Gavin R. Putland,  BE PhD

Wednesday, October 19, 2005 (Comment)

Patently perverse incentives

. . . Patents are land-like assets because they confer monopolies — in particular, monopolies on inventions. An invention has an intrinsic value, and as other people create demand for it they give it a community-created value. But neither value is realizable as a separate cash flow (licensing fees) until someone successfully claims the invention (i.e. patents it). Even then, people will pay for the patented idea only in proportion to its superiority over the best unpatented one (the Ricardian constraint). Large firms try to push back the Ricardian boundary by making excessively broad claims, by patenting numerous small variations on their own and other inventors' ideas, and by claiming ideas that are obvious or already in the public domain. The more they succeed with such tactics (commonly called “land grabs”!), the more patent-licensing fees resemble all-devouring rents. Firms can patent ideas without using them (yet), further restricting the range of unpatented ideas and adding a speculative component to the licensing fees for ideas that are actually in use. The result of all these “incentives” is that far more inventive genius is expended on patent claims than on actual inventions.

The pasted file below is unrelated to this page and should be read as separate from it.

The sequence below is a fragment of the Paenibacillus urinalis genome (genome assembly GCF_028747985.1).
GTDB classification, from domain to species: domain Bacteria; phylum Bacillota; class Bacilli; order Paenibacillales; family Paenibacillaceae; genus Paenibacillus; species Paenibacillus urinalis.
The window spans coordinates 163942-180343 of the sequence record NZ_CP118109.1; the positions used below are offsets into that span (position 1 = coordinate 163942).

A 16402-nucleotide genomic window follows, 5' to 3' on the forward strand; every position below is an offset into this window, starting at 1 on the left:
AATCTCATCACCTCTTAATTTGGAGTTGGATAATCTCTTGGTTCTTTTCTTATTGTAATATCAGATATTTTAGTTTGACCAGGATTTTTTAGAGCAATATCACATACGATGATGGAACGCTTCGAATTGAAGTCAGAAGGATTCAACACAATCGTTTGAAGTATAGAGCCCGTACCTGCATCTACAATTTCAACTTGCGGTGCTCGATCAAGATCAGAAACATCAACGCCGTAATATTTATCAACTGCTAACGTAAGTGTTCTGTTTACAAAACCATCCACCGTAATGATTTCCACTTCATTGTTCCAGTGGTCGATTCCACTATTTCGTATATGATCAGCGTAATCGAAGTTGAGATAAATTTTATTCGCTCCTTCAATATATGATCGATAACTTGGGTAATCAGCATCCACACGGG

[Note 4 to the original edition of Cuckoo Economics (Oct.19, 2005), posted here Aug.18, 2012. There is also an abridged edition.]

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